Botoló Stick Dance, Hungary 1955, photo: Zsuzsanna Bene, (c) Zsuzsanna Bene / Research Centre for the Humanities – Hungarian Academy of Sciences

The archival practice of the RomArchive - Digital Archive of the Roma

The RomArchive presents the arts, cultures and stories of the Sinti and Romain Europe and beyond in ten curated sections. The digital archive was funded by the German Federal Cultural Foundation (Kulturstiftung des Bundes) and went online in 2019. I was the co-initiator of this pioneering project, of which the content was the responsibility of curators from various European Romani and Sinti communities. In total, over 150 people from over 15 countries were involved in the implementation of the digital archive and the compilation of over 5000 specimens.The central concerns of the RomArchive are Romani leadership and recognizing and making visible the artistic and cultural work of Sinti and Roma. It seeks to resist the labelling, discrimination and stereotyping of Sinti and Roma, who with twelve million people are the largest “minority” in Europe. The project won the European Cultural Heritage Award 2019 and the Grimme Online Award 2020.

In the set-up phase we spent a long time developing ethical guidelines and an associated collection policy for the compilation and presentation of the collections. The ethical guidelines define the objectives of the archive and set the framework and principles for the whole project. The collection policy clarifies how these guidelines affect the compilation and presentation of the collection. For example, as the overarching principle these guidelines advocate for self-representation and Romani leadership, i.e. decision-making and interpretative sovereignty in the hands of Sinti and Roma. They also regulate how stereotypes or other hurtful representations of Sinti and Roma are dealt with in the archive: through deconstruction and contextualization in order to avoid re-traumatization.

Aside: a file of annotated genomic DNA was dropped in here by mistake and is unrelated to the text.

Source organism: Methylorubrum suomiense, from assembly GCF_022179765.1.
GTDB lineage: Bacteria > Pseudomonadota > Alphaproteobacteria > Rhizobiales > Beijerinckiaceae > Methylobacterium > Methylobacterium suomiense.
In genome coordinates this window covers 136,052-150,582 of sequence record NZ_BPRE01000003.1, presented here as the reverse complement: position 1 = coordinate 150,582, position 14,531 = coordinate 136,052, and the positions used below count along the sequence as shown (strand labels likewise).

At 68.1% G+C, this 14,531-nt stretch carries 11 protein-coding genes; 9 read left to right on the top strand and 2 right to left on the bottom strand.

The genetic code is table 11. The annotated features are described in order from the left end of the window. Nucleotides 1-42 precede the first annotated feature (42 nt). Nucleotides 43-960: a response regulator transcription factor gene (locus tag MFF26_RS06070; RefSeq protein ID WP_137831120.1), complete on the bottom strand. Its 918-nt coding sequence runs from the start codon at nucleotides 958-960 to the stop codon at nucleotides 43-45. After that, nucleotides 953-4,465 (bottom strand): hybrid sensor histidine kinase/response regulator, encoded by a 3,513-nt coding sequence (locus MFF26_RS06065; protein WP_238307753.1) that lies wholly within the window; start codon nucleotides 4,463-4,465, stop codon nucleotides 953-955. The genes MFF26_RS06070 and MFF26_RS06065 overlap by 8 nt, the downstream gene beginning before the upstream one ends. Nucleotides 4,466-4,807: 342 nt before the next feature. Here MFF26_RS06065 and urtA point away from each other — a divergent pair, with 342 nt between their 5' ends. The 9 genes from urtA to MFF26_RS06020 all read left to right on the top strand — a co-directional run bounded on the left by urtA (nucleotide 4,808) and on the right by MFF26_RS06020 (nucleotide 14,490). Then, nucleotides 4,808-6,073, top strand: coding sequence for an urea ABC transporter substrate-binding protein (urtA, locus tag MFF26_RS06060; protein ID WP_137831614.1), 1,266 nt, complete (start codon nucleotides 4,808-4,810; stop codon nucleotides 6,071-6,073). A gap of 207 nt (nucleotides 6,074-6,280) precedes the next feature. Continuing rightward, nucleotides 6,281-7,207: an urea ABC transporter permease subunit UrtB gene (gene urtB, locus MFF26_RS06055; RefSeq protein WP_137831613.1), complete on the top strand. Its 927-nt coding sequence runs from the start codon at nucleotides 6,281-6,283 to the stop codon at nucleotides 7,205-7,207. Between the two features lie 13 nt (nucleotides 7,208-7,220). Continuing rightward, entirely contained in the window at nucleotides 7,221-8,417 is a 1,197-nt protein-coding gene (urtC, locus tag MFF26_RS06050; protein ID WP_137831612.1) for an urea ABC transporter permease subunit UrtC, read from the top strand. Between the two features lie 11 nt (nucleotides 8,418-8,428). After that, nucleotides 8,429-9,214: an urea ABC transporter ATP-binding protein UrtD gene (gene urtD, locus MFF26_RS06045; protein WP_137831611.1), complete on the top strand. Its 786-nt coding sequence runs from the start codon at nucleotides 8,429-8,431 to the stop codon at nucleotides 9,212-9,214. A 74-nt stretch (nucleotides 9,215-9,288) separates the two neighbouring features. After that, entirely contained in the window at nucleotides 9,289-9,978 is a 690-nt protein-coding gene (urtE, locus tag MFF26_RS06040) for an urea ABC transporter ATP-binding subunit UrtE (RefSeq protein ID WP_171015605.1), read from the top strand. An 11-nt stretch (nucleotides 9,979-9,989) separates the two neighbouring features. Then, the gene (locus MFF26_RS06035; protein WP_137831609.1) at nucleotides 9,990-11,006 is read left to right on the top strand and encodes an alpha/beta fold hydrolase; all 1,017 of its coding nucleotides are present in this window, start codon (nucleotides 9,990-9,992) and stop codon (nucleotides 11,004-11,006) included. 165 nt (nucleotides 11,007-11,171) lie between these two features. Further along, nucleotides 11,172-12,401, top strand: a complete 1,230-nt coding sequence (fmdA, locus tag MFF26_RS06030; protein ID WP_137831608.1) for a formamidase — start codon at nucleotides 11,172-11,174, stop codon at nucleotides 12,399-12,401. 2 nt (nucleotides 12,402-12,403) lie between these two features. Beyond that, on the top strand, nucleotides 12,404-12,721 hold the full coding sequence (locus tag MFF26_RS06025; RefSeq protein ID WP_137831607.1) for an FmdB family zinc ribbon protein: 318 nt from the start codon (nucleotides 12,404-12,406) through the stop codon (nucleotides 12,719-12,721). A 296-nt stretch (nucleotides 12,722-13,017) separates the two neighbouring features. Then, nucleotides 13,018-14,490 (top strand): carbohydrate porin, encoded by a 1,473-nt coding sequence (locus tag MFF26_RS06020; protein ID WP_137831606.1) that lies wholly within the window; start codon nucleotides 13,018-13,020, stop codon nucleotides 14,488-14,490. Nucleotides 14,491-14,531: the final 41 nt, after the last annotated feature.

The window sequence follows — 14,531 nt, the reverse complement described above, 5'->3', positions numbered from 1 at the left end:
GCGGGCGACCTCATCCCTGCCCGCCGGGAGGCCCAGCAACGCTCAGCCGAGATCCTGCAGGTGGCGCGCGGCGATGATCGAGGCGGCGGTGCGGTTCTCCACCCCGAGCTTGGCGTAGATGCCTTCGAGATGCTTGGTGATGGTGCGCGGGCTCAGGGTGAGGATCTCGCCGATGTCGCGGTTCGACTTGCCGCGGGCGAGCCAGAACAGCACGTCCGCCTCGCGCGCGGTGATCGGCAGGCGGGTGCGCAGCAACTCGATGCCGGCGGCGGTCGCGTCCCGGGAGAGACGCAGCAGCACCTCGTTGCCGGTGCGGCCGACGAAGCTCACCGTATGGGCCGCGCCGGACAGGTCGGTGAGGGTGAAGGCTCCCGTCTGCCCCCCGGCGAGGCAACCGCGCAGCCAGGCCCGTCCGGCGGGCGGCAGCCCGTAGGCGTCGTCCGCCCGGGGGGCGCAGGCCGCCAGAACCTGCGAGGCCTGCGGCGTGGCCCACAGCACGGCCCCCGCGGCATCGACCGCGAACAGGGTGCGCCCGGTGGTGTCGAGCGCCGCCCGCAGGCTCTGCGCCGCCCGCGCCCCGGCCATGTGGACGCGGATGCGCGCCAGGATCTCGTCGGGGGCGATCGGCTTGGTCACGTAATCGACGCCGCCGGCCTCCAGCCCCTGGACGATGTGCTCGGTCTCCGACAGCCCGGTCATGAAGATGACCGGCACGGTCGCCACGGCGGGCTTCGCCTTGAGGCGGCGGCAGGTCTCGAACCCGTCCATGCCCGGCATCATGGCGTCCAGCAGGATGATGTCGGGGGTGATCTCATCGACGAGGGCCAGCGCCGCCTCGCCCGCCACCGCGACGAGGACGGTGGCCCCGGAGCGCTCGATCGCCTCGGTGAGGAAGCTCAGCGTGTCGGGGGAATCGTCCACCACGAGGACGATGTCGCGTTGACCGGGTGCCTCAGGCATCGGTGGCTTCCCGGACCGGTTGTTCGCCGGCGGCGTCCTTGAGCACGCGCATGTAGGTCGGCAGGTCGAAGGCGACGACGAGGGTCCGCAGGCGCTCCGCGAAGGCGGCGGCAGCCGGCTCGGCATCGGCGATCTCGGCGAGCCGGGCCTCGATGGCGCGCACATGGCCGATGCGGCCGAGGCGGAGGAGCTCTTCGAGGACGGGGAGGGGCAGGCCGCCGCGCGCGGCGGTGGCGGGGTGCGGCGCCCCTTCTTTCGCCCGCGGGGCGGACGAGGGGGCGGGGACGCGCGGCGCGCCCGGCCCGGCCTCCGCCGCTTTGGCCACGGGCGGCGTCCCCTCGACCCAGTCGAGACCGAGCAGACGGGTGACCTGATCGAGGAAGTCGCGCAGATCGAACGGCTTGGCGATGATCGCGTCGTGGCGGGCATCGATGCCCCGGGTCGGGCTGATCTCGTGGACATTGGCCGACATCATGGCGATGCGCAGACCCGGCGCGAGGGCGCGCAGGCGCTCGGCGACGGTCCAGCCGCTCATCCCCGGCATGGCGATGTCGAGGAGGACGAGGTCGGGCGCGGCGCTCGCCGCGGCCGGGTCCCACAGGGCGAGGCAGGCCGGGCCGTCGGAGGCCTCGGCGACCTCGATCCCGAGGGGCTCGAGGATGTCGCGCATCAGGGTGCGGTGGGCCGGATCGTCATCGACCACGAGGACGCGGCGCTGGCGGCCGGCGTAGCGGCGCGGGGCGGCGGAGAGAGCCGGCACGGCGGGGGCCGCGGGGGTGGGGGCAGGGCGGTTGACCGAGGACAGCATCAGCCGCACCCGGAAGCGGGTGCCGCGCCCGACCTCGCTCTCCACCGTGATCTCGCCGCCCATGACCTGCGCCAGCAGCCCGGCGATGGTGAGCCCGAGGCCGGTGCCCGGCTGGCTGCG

In addition, we looked intensively at archival ethics and technology, which cannot be separated from content creation. If we look at a search engine and the thesaurus it relies on, we notice that technological concepts are never neutral. Archived knowledge is hierarchized by the structure of databases and keywords determine the results of search engines. Cataloguing and key wording must therefore be implemented with great care and sensitivity. The curatorial concepts of the different archive sections were very different. The curatorial team of the dance section chose an interdisciplinary approach reflecting the interdisciplinarity within the four-member curatorial team: Isaac Blake is a dancer and choreographer, Rosamaria E. Kostic Cisneros is a dance historian and flamenco dancer, Daniel Baker is a visual artist and theorist, Adrian Marsh is a historian. The curators’ vision for the dance section of the RomArchive is to showcase the diverse traditions, innovations and global influences of Romani and Sinti dance and to present the dance heritage and cultural identities of different communities.